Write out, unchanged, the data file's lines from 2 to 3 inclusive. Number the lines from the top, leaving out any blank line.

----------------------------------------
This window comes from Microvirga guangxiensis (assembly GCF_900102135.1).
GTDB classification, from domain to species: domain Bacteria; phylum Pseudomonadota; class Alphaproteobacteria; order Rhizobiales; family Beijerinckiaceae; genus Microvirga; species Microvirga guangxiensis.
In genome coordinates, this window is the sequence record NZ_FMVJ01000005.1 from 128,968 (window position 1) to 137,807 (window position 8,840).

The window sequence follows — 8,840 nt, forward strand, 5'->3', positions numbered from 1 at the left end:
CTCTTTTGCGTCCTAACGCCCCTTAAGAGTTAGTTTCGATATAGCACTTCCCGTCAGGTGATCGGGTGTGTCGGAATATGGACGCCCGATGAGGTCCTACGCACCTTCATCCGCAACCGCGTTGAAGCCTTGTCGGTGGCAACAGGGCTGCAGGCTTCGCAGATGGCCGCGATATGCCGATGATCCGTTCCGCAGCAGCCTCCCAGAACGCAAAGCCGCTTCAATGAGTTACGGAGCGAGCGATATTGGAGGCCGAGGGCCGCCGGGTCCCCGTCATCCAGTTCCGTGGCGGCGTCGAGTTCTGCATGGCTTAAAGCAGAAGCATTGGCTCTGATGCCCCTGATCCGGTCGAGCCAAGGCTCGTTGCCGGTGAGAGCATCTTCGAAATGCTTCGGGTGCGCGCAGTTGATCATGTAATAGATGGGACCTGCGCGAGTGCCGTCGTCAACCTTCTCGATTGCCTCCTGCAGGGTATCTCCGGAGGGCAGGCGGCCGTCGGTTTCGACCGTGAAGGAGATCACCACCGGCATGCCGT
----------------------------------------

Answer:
GTDB classification, from domain to species: domain Bacteria; phylum Pseudomonadota; class Alphaproteobacteria; order Rhizobiales; family Beijerinckiaceae; genus Microvirga; species Microvirga guangxiensis.
In genome coordinates, this window is the sequence record NZ_FMVJ01000005.1 from 128,968 (window position 1) to 137,807 (window position 8,840).